Actor Corin Redgrave passed today at the age of 70.He had fallen ill on Sunday.
Corin Redgrave was born in Marylebone, London on 16 July, 1939, the son of actors Sir Michael Redgrave and Rachel Kempson. Acing was literally in his blood. His grandfather was silent actor Roy Redgrave. His sisters were Lynn and Venssa Redgrave.
Mr. Redgrave attended the Westminster School at King's College and the University of Cambridge. He made his acting debut in 1961 at the Royal Court, playing Lysander in A Midsummer Night's Dream. He made his television debut with a guest appearance in The Avengers episode "Lobster Quadrille (the last episode in which Honor Blackman appeared as Cathy Gale). He appeared in minor roles in the films Crooks in Cloisters (1964) and A Study in Terror (1965). He was a regular on the TV series The Big Spender. Throughout the Sixties he appeared in roles in such films as The Deadly Affair (1966), A Man For All Seasons (1966), The Magus (1968), and The Charge of the Light Brigade (1968). He appeared in such TV shows as Mystery and Imagination (as Jonathan Harker in that series' adaptation of Dracula), The Tenant of Wildfell Hall, Canterbury Tales, and Callan. He made his Broadway debut in 1963 in Chips with Everything.
The Seventies saw Corin Redgrave appear in such films as When Eight Bells Toll (1971), Von Richthofen and Brown (1971), and Between Wars (1974). In the Eighties Mr. Redgrave appeared in the movies Excalibur ( 1981, as Cornwall), Eureka (1983), and The Fool (1990). In the Nineties he was in the films In the Name of the Father (1993), Four Wedding and a Funeral (1994), England, My England (1995), Persuasion (1995), and Honest (2000). On television he appeared on Performance (that show's adaptations of Measure for Measure and Henry IV). Dangerfield, Ultraviolet, and The Vice. In 1999 he returned to Broadway in Not About Nightingales.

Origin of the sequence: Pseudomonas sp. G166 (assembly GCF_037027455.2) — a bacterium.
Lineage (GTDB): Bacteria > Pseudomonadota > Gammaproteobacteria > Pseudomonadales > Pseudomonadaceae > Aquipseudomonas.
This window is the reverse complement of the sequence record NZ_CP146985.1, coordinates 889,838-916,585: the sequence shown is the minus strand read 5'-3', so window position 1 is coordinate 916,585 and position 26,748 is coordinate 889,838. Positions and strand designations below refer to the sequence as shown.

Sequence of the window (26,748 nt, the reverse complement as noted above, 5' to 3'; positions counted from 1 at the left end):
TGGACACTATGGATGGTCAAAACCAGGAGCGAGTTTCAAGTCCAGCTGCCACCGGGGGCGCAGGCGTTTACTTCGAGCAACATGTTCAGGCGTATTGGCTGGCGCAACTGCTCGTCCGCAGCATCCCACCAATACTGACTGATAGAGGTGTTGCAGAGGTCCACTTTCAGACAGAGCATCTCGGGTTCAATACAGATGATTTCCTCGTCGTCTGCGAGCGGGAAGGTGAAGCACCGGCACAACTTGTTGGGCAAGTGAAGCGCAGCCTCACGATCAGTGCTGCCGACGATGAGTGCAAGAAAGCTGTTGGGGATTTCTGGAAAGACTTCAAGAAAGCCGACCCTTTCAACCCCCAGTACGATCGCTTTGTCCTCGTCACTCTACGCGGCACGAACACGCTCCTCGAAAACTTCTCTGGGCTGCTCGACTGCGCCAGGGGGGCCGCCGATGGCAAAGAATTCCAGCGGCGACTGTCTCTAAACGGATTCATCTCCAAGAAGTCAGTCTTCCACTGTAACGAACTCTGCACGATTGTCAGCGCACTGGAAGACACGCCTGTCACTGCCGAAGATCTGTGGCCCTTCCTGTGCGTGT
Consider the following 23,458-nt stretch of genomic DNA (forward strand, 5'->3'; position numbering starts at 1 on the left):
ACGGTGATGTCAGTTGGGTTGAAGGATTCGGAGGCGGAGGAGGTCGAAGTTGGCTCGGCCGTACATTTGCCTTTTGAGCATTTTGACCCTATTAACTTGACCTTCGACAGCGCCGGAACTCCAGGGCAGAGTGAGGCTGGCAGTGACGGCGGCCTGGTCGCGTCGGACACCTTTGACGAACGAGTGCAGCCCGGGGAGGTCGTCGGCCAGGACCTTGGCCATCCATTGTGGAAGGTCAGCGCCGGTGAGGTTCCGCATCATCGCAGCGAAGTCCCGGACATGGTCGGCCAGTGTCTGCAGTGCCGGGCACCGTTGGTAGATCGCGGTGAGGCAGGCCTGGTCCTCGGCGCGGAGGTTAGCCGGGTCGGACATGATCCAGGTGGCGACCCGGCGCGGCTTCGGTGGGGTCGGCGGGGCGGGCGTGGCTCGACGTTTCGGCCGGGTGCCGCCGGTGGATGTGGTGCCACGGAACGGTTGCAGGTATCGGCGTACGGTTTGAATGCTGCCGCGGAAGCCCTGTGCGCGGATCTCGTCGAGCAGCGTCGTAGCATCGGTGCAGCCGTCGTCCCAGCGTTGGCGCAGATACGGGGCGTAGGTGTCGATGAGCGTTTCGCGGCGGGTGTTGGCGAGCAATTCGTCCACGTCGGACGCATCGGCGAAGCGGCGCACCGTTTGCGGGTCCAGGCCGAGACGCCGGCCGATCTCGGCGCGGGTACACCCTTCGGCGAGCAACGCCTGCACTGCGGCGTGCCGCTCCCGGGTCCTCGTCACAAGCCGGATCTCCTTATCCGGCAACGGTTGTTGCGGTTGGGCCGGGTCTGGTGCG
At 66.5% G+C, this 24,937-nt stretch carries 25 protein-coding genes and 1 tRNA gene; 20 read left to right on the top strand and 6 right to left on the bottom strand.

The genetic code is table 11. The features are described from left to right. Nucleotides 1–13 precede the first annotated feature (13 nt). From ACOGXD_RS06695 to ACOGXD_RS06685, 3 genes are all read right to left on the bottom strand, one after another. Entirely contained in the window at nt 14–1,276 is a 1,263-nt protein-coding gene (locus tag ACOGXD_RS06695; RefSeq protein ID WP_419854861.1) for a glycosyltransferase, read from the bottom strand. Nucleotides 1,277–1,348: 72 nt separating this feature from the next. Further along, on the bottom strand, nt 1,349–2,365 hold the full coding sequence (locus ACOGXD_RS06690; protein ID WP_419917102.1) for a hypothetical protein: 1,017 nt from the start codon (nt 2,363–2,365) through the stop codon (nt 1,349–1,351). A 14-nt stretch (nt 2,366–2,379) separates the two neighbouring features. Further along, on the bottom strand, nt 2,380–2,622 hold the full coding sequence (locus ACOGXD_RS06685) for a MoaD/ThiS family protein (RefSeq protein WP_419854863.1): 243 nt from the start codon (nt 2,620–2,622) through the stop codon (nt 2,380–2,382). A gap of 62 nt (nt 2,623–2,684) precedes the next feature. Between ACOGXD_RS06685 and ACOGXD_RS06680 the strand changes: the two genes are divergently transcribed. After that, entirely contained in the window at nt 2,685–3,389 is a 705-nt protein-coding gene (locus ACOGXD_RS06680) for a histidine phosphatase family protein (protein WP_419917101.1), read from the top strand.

The Naughts saw Mr. Redgrave appear in such films as Gypsy Woman (2001), Doctor Sleep (2002), To Kill a King (2003), and Enduring Love (2004). On television he appeared in the mini-series The Forsythe Saga, the shows Waking the Dead, Trial & Retribution, Shameless, and Spooks (known as MI-5 in the Untied States), and in the television films Shackleton, Bertie and Elizabeth, and The Turn of the Screw (his last appearance on the screen).
Corin Redgrave appeared on the stage throughout his career. He appeared often at the Old Vic Theatre, as well as with other acting troupes in England. He won the Olivier award for his role in Tennessee Williams' Not About Nightingales in England and was nominated for a Tony when he repeated his performance on Broadway. He played opposite his sister Vanessa in a revival of A Song at Twilight. He also wrote and performed his own one man plays including Michael Redgrave, My Father. He played in such Shakespeare plays as King Lear, Much Ado About Nothing, Henry IV, Part 1, and The Tempest.
Corin Redgrave was a political activist with very left wing views. As a result he often found work difficult to obtain for much of his career, and even stated that the BBC had blackballed him for his political views. This was a shame as Mr. Redgrave was a very talented actor. He more often than not played strong, slightly sinister characters, such as Jolyon Forsyte in The Forsythe Saga and Dr. Kidson in The Woman in White, and adaptation of Wilkie Collins' novel of the same name. He was capable of playing other roles, such as the hapless Cornwall in Excalibur and straight arrow pilot Lanoe Hawker in Von Richthofen and Brown. In nearly everything he appeared Corin Redgrave gave impressive performances. It is a shame that many prevented him from practising his craft more often.
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